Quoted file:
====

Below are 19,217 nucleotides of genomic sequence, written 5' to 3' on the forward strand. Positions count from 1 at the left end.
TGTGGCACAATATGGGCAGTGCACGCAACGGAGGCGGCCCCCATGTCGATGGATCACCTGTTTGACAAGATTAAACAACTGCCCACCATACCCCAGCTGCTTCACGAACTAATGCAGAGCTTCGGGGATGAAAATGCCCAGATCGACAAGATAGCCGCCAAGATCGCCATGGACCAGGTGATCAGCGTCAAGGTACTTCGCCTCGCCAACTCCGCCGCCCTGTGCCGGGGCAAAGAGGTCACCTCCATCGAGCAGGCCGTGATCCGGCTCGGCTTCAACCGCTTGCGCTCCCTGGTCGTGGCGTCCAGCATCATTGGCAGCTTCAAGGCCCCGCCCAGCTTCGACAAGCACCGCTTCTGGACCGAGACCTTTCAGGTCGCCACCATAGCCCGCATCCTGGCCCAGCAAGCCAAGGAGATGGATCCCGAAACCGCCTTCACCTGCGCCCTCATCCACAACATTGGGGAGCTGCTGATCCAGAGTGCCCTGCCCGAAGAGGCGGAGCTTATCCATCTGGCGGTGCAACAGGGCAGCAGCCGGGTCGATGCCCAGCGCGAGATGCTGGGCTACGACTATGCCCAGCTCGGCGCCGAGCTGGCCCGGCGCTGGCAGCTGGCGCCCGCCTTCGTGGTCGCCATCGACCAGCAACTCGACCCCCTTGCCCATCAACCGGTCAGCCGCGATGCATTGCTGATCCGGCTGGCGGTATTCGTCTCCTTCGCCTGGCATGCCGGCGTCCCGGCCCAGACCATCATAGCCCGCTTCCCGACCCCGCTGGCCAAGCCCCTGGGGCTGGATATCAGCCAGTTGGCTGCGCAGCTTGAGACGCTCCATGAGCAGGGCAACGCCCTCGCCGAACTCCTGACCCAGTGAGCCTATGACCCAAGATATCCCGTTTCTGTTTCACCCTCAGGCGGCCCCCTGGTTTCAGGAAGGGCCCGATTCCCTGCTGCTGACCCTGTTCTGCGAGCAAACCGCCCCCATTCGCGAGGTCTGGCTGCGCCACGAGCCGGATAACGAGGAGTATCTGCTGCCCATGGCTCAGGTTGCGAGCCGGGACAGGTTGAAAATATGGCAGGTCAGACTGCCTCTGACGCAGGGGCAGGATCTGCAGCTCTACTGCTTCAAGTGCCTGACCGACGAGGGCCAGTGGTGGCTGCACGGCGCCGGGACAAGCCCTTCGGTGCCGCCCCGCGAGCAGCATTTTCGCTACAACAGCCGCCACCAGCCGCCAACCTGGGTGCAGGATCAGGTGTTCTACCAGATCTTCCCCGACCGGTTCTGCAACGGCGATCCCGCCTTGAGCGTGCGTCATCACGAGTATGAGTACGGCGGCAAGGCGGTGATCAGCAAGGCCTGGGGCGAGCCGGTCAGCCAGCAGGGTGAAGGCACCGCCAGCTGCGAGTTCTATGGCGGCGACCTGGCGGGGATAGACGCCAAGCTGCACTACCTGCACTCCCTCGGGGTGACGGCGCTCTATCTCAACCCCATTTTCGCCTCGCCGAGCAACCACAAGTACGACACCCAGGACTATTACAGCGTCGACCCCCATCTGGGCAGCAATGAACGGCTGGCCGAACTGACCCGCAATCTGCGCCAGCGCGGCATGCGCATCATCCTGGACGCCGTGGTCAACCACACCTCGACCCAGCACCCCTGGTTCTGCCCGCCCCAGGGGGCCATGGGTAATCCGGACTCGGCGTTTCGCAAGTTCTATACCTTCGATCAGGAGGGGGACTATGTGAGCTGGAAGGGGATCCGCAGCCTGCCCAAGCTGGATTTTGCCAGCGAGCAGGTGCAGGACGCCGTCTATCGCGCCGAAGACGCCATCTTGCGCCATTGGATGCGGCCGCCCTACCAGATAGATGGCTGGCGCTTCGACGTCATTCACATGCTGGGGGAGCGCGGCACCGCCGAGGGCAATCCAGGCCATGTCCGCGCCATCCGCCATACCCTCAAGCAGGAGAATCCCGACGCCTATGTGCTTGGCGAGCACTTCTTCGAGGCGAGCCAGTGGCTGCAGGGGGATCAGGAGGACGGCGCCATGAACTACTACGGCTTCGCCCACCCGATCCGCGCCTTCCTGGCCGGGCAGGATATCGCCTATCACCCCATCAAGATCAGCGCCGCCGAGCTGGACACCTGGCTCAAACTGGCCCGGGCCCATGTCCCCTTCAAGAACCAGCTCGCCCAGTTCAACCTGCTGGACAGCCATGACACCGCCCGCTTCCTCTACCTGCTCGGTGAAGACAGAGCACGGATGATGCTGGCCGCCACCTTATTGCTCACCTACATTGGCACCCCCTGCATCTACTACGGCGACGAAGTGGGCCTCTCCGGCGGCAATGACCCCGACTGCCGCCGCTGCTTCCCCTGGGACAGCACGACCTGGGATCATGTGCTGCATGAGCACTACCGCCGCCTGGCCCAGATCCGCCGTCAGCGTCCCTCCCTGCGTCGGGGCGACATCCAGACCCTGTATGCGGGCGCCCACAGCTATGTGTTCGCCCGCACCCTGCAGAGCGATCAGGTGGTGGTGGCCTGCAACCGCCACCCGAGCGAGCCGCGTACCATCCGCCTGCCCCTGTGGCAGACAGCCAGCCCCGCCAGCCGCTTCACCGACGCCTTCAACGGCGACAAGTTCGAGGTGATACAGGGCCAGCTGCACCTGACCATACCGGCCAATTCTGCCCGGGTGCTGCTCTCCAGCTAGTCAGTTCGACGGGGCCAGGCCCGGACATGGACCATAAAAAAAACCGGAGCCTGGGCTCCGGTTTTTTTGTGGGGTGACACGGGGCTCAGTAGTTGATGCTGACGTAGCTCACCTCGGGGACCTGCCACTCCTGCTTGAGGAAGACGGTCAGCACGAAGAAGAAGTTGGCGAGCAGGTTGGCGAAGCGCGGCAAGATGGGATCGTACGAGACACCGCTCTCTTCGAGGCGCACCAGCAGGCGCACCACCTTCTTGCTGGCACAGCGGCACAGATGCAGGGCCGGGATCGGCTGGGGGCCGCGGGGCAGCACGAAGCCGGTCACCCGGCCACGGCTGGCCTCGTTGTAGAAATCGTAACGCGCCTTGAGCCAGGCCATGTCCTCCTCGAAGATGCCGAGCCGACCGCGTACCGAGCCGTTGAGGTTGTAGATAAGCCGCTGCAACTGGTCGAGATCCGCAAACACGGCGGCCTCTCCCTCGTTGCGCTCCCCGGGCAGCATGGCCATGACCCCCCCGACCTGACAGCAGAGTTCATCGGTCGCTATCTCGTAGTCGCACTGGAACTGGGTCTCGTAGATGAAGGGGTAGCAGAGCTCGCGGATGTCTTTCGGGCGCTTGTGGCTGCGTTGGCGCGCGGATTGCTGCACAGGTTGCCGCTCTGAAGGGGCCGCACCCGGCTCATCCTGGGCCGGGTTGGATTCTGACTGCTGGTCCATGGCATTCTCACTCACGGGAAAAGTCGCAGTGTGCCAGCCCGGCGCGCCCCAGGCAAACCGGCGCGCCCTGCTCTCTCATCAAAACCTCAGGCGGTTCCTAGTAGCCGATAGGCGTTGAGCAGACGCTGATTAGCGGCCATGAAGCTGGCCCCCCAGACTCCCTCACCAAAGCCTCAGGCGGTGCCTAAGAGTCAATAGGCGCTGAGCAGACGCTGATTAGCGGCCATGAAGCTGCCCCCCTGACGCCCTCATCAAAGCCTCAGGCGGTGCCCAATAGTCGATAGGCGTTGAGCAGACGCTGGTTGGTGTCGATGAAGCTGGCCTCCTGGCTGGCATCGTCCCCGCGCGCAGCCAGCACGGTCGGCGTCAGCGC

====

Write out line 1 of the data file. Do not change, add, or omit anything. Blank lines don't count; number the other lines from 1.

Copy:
Below are 19,217 nucleotides of genomic sequence, written 5' to 3' on the forward strand. Positions count from 1 at the left end.